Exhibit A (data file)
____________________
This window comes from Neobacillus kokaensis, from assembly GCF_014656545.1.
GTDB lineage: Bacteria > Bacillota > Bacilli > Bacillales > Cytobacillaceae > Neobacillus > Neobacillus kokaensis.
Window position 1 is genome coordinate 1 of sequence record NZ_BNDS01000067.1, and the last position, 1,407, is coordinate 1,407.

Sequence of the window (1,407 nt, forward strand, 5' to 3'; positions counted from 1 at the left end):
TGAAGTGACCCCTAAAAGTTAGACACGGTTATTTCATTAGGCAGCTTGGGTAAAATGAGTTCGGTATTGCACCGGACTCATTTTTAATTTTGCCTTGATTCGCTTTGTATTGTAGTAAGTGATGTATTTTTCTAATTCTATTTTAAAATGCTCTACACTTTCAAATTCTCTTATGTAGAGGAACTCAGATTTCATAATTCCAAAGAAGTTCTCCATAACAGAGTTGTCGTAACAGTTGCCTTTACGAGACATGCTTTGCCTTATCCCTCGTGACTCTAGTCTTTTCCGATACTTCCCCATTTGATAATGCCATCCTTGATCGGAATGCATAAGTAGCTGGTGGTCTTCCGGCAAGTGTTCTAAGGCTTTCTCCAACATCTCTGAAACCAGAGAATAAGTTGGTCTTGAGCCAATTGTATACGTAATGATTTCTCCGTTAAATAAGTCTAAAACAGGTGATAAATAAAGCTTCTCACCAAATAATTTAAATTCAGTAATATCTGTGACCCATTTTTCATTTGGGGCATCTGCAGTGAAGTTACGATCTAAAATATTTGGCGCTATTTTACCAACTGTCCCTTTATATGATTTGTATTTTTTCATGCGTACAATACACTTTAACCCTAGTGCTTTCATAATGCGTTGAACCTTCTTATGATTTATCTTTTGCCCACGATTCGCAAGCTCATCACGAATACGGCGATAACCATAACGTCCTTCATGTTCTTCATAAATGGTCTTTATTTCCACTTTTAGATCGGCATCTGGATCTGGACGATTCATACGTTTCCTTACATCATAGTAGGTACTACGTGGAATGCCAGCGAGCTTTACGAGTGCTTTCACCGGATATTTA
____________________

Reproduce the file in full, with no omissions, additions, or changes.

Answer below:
This window comes from Neobacillus kokaensis, from assembly GCF_014656545.1.
GTDB lineage: Bacteria > Bacillota > Bacilli > Bacillales > Cytobacillaceae > Neobacillus > Neobacillus kokaensis.
Window position 1 is genome coordinate 1 of sequence record NZ_BNDS01000067.1, and the last position, 1,407, is coordinate 1,407.

Sequence of the window (1,407 nt, forward strand, 5' to 3'; positions counted from 1 at the left end):
TGAAGTGACCCCTAAAAGTTAGACACGGTTATTTCATTAGGCAGCTTGGGTAAAATGAGTTCGGTATTGCACCGGACTCATTTTTAATTTTGCCTTGATTCGCTTTGTATTGTAGTAAGTGATGTATTTTTCTAATTCTATTTTAAAATGCTCTACACTTTCAAATTCTCTTATGTAGAGGAACTCAGATTTCATAATTCCAAAGAAGTTCTCCATAACAGAGTTGTCGTAACAGTTGCCTTTACGAGACATGCTTTGCCTTATCCCTCGTGACTCTAGTCTTTTCCGATACTTCCCCATTTGATAATGCCATCCTTGATCGGAATGCATAAGTAGCTGGTGGTCTTCCGGCAAGTGTTCTAAGGCTTTCTCCAACATCTCTGAAACCAGAGAATAAGTTGGTCTTGAGCCAATTGTATACGTAATGATTTCTCCGTTAAATAAGTCTAAAACAGGTGATAAATAAAGCTTCTCACCAAATAATTTAAATTCAGTAATATCTGTGACCCATTTTTCATTTGGGGCATCTGCAGTGAAGTTACGATCTAAAATATTTGGCGCTATTTTACCAACTGTCCCTTTATATGATTTGTATTTTTTCATGCGTACAATACACTTTAACCCTAGTGCTTTCATAATGCGTTGAACCTTCTTATGATTTATCTTTTGCCCACGATTCGCAAGCTCATCACGAATACGGCGATAACCATAACGTCCTTCATGTTCTTCATAAATGGTCTTTATTTCCACTTTTAGATCGGCATCTGGATCTGGACGATTCATACGTTTCCTTACATCATAGTAGGTACTACGTGGAATGCCAGCGAGCTTTACGAGTGCTTTCACCGGATATTTA